“The art of war is simple enough. Find out where your enemy is. Get at him as soon as you can. Strike him as hard as you can, and keep moving on.” – Ulysses S. Grant
I am writing this in reverse chronological order. I took a trip to Japan two weeks ago and have photos to share but there are other developments – more important ones – that must come first. I have declared war. What drives a relatively passive person to pick up arms and commit to violence? Waking up after a long weekend of moving into a new apartment – before the sun rises, 4:30 a.m. on Monday, ready to Uber to the airport for work – at this ungodly hour, in a fragile state of exhaustion and unfamiliarity with one’s surroundings, all it takes to drive a peaceful man to madness is the sight of a cockroach on the bed he woke from only minutes ago. Upon my return to the nation’s capital, I will bring to the insect world fury and violence the likes of which they have never known. Never again will they view me as a petty human – one to be preyed upon for safe shelter and a place to propagate; no, in the annals of Columbia Heights Cockroach Civilization I will be remembered as the reaper – a deity of suffering, unnamed, akin to Voldemort or Sauron, known simply as an inescapable darkness. The mere thought of me will cause roaches to shudder for generations to come.
It has been a while since I felt motivated to write. My (now former) apartment is too dark and D.C. is too hot to sit down and use my brain for any extended period of time. The reason I return to the quotation mark is simply that I could not take one more call from my Agent/Promoter/Dad about how my rabid fanbase is growing weary in this severe content drought. Consider your voices heard.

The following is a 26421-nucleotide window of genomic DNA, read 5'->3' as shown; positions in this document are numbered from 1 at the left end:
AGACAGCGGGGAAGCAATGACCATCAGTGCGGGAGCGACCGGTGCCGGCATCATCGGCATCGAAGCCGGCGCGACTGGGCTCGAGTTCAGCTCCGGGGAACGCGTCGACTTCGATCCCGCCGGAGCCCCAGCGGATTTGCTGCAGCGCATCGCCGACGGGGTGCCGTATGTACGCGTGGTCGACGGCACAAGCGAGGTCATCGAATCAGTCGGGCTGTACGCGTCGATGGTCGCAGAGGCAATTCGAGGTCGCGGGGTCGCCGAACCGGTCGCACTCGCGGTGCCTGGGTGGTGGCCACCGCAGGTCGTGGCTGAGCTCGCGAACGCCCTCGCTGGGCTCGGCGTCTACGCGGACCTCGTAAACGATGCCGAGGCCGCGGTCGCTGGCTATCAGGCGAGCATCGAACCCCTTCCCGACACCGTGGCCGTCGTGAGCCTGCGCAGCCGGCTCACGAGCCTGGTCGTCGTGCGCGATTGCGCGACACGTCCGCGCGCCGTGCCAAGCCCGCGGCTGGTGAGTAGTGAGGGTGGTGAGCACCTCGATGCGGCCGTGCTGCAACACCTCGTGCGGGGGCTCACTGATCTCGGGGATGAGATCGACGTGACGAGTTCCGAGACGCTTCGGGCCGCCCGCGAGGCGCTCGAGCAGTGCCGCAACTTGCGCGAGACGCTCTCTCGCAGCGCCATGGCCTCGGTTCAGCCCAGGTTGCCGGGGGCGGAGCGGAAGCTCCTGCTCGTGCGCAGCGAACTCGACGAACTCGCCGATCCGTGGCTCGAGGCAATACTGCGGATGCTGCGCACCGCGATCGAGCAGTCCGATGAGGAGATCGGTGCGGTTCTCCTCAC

Blogger’s arrogance aside, I actually returned to share some of my favorite photos from my recent trip to Japan as well as stories of what it feels like to be tall(ish) for the first time in my life. Attending a concert is the only thing left on my “must-do” list for Japan – to finally understand what you tree-like folk experience when you can see the stage without jumping – I cannot imagine. There were even times I found myself ducking; the Western World was built for people taller than me. The practice of dipping below low hanging objects was as foreign as the language.
To sum up my experience, the entire trip was a highlight – picking out my favorite aspects of it would surely not do the whole adventure justice. I ate the best food I have ever tasted, we go-carted through the streets of Tokyo, saw some of the most beautiful gardens and temples on Earth – and that is just the shortlist.
Before I write an hour by hour recap of the trip I figure it is better to get right into some of my favorite photos:
This is arguably my favorite photo that I have ever taken. The architecture, the worker using primitive tools for a modern day job, the color of the water – top to bottom this photo brings out everything I appreciated about my short trip to the other side of the world in one frame. I have not settled on a final edit but it the best I could do with my limited skills to bring out what I felt like being on the other side of this pond.